Nuns Go from Convents, Cloisters to Web
The World Wide Web is home to everyone, including many Catholic sisters, brothers and priests. A recent church study in conjunction with the World Day for Consecrated Life, to be marked in the United States, February 5-6, found that more than half of the nation's religious orders have Web sites. "Religious orders are using the Web for vocation recruitment, information on the ministries of the order and background on the order's history," said Sister Mary Ann Walsh, a spokespersons for the U.S. bishops. "The Web has wonderful potential for reaching the public. We've just begin to see how much it can assist religious in spreading the Gospel."
Sister Mary Ann Walsh can be reached at 202-541-3201.
Jubilee Day for the Sick: Recall Those with HIV/AIDS
On February 11, the Jubilee Day for the Sick, Catholics across the world will pray for and with those who are sick, and pay tribute to those who devote themselves to caring for them. "This also presents a timely occasion to pray for those who face the devastating effects of HIV/AIDS," according to Rev. Robert J. Vitillo, President of the Board of Directors of the National Catholic AIDS Network and Executive Director of the Catholic Campaign for Human Development. "This epidemic was the deadliest of the twentieth century and continues to spread rapidly to all parts of the world," Father Vitillo said. "Some 33.6 million people worldwide live with this virus and almost one million are so affected in North America. In the United States, African-Americans and Latinos are disproportionately affected by the disease, and an increasing number of infections can be found among teenagers and young adults."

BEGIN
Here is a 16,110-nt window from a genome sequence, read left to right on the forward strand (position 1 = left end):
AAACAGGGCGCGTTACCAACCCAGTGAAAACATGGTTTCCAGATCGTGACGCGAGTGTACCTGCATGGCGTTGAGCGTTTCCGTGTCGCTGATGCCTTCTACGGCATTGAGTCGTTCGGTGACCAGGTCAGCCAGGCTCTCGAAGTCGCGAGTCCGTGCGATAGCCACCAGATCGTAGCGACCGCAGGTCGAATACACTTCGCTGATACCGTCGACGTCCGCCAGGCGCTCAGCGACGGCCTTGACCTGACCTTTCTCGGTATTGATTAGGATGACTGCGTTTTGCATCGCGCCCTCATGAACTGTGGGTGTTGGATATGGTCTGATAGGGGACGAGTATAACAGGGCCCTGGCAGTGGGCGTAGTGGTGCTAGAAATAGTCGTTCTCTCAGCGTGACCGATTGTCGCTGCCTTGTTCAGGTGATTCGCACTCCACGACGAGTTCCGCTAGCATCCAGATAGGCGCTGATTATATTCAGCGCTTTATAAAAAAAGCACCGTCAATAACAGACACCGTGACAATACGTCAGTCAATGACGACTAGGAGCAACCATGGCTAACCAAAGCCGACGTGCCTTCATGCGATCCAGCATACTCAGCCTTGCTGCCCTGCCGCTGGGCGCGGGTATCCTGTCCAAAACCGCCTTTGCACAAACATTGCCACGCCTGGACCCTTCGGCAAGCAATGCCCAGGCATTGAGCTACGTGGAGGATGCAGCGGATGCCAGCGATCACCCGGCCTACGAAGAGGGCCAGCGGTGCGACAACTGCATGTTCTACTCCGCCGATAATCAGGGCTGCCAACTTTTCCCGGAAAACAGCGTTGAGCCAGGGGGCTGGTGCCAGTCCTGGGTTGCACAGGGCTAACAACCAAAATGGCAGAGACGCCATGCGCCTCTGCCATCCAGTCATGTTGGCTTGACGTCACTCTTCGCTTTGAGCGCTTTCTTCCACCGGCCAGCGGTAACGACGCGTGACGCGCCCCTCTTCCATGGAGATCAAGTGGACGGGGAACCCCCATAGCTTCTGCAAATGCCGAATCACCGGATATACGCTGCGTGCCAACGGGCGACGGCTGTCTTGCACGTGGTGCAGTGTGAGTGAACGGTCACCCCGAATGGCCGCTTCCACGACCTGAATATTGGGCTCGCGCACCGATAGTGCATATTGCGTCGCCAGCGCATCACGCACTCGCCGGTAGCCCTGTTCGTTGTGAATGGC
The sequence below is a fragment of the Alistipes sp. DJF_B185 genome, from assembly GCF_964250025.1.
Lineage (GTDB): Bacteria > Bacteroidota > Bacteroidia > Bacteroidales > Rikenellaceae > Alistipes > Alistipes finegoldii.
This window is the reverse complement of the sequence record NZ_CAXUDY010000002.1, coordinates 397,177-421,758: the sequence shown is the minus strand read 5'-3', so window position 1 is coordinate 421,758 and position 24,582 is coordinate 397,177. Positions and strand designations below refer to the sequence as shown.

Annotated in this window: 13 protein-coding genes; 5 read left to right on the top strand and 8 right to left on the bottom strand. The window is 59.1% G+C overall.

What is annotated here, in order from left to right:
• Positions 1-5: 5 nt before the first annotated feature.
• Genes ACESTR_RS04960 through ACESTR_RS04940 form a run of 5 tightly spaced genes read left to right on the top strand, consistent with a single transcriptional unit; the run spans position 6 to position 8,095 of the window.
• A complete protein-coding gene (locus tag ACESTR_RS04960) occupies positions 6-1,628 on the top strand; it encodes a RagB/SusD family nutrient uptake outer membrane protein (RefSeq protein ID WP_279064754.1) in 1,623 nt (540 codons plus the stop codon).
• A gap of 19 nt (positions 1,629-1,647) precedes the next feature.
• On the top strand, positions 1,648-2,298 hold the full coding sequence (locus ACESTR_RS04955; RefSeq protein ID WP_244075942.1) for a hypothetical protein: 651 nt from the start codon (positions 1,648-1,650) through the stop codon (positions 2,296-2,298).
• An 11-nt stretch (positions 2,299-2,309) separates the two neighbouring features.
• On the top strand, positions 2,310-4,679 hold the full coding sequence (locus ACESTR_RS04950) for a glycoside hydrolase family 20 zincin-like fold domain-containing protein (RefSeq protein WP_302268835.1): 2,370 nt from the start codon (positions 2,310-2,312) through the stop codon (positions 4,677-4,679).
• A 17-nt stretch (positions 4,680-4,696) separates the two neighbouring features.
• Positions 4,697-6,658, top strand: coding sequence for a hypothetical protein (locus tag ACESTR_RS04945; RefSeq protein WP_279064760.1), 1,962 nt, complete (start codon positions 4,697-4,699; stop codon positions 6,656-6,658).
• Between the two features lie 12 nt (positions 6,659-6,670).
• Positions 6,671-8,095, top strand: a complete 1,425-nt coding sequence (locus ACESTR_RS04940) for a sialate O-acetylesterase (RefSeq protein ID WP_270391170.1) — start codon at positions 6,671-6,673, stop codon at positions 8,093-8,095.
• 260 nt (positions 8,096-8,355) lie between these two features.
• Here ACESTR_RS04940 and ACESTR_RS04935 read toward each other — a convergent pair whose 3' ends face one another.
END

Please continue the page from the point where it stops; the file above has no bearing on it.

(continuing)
Father Vitillo can be reached at 202-541-3367.
Presidential Primaries Call for Faithful Citizenship
Presidents' Day, February 21, is a time to consider the bishops' election year statement, Faithful Citizenship: Civic Responsibility for the New Millennium. The statement is a non- partisan appeal to Catholics to use the principles of their social teaching in the public arena, particularly during this presidential election year, to stop abortion, help poor children, protect the rights of immigrants, and address other pressing social concerns. "Catholics should speak for the unborn and the poor in the electoral process," says John L. Carr, Director, USCC Department of Social Development and World Peace. "We can't be heard if we let cynicism impair our participation."
John Carr can be reached at 202/541-3181.